Telstra workers resist outsourcing, wage cuts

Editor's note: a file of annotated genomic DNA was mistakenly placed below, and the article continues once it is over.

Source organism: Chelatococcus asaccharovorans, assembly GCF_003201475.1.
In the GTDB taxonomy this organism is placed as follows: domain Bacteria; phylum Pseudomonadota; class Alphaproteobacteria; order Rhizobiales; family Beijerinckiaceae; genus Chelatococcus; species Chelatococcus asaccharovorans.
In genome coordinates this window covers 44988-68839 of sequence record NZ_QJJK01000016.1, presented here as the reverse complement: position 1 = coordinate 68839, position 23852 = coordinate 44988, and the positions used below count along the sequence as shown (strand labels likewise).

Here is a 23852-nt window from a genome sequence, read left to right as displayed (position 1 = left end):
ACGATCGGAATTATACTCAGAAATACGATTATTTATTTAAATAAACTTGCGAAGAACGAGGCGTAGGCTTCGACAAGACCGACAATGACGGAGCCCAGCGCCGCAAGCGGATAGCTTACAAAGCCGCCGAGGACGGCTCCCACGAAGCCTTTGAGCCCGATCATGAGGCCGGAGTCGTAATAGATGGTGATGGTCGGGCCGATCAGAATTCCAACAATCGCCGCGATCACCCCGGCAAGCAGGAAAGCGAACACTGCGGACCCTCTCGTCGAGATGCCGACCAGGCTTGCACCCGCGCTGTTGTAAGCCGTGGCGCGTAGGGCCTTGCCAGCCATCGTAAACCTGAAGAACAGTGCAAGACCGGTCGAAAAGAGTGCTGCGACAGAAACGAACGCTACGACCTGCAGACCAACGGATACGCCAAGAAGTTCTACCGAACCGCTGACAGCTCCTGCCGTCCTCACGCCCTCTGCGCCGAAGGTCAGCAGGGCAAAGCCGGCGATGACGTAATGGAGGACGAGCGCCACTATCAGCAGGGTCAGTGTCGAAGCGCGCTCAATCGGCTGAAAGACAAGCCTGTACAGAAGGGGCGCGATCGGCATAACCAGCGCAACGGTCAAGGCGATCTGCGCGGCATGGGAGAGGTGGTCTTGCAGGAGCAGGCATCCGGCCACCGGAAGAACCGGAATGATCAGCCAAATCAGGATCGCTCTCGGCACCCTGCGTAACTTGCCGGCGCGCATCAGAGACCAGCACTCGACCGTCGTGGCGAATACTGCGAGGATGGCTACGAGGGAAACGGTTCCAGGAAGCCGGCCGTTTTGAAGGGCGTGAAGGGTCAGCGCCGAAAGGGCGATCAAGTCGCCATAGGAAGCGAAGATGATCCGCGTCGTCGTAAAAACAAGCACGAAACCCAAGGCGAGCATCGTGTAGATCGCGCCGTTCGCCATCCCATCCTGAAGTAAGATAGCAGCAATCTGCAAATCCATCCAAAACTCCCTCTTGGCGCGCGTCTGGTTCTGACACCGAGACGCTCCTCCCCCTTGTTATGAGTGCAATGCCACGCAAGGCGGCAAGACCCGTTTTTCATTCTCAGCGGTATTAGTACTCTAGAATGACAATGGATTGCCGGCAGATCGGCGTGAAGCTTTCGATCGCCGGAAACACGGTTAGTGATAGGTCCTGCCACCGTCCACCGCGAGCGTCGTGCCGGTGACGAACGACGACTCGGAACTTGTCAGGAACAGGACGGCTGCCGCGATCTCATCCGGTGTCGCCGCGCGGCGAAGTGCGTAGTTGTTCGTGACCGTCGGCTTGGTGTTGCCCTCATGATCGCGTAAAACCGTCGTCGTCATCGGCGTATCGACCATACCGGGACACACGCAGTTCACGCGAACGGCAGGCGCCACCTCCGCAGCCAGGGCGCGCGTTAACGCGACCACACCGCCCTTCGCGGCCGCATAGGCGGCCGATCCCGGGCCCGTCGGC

by Rohan Gowland Workers at Telstra call centres are locked in confrontation with management over changes to working arrangements and are resisting the company's move to contract out. The Communications Electrical Plumbing Union (CEPU) said: "Telstra management is attempting to pressure and deceive its Call Centre staff into voting for an Enterprise Bargaining document which, if accepted, will freeze wages for many years, reduce long standing conditions of employment and set the scene for the major outsourcing of their jobs". Telstra's attempt to contract out ran into a roadblock when a class action case by workers at a privately-run call centre was successful in claiming back-pay because the private call centre paid lower wages than Telstra had paid before contracting out. Now Telstra is attempting to lower the wages and conditions of all its call centre staff before it embarks on further contracting out. Len Cooper, vice-president of the CEPU communications division, told The Guardian, "Telstra has refused to have serious negotiations" over a new enterprise agreement (EBA). Instead Telstra has tried to shut the union out from the process by putting its proposed EBA directly to the workers in a company-run ballot. According to the union, the ballot, which is currently taking place, is being conducted in a "shonky fashion", with no scrutineers, with management watching the workers as they vote, and a one-sided lecture being given to workers just before they vote about the importance of voting YES. If successful, Telstra could claim before the Industrial Relations Commission that the union's opposition to the proposal is irrelevant and contrary to what the workers want. The tactic is to try to isolate the union. "If it is successful, the proposal will actually freeze the wages of thousands of call centre employees for many years to come — 6, 7, or 8 years — depending on where you are on the ladder", said Mr Cooper. "The unions are running a big campaign to vote NO, but we are also calling the ballot a sham because there are none of the normal safeguards. It will be counted in secret, Telstra will announce the result and no-one will be able to see it", he said. Since 1992 Telstra has sacked tens of thousands of workers. Earlier this year, Telstra announced another 12,000 jobs would be shed, but did not specify how. The union suspects the company is planning to achieve this by contracting out over the next couple of years. After the VOTE NO campaign "we will be gearing up for a hotter industrial campaign to force Telstra to the bargaining table and to come up with a decent agreement — that's the next step", said Mr Cooper.